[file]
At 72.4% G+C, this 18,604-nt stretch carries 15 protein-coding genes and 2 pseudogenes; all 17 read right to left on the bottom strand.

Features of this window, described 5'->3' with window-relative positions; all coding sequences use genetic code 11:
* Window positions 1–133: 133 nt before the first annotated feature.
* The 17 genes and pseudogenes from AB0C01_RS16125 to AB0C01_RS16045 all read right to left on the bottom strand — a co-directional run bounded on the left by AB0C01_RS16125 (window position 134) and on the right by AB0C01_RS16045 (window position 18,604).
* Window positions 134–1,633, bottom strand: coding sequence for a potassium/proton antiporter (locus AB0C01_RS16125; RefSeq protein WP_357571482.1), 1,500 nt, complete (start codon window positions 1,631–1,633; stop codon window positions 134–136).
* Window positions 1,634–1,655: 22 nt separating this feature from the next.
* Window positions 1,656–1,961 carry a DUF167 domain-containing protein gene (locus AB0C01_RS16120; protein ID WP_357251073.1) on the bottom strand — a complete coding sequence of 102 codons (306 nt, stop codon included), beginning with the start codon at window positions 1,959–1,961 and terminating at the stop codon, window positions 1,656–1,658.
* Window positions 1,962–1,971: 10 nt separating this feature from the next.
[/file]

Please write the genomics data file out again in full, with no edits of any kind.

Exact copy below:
At 72.4% G+C, this 18,604-nt stretch carries 15 protein-coding genes and 2 pseudogenes; all 17 read right to left on the bottom strand.

Features of this window, described 5'->3' with window-relative positions; all coding sequences use genetic code 11:
* Window positions 1–133: 133 nt before the first annotated feature.
* The 17 genes and pseudogenes from AB0C01_RS16125 to AB0C01_RS16045 all read right to left on the bottom strand — a co-directional run bounded on the left by AB0C01_RS16125 (window position 134) and on the right by AB0C01_RS16045 (window position 18,604).
* Window positions 134–1,633, bottom strand: coding sequence for a potassium/proton antiporter (locus AB0C01_RS16125; RefSeq protein WP_357571482.1), 1,500 nt, complete (start codon window positions 1,631–1,633; stop codon window positions 134–136).
* Window positions 1,634–1,655: 22 nt separating this feature from the next.
* Window positions 1,656–1,961 carry a DUF167 domain-containing protein gene (locus AB0C01_RS16120; protein ID WP_357251073.1) on the bottom strand — a complete coding sequence of 102 codons (306 nt, stop codon included), beginning with the start codon at window positions 1,959–1,961 and terminating at the stop codon, window positions 1,656–1,658.
* Window positions 1,962–1,971: 10 nt separating this feature from the next.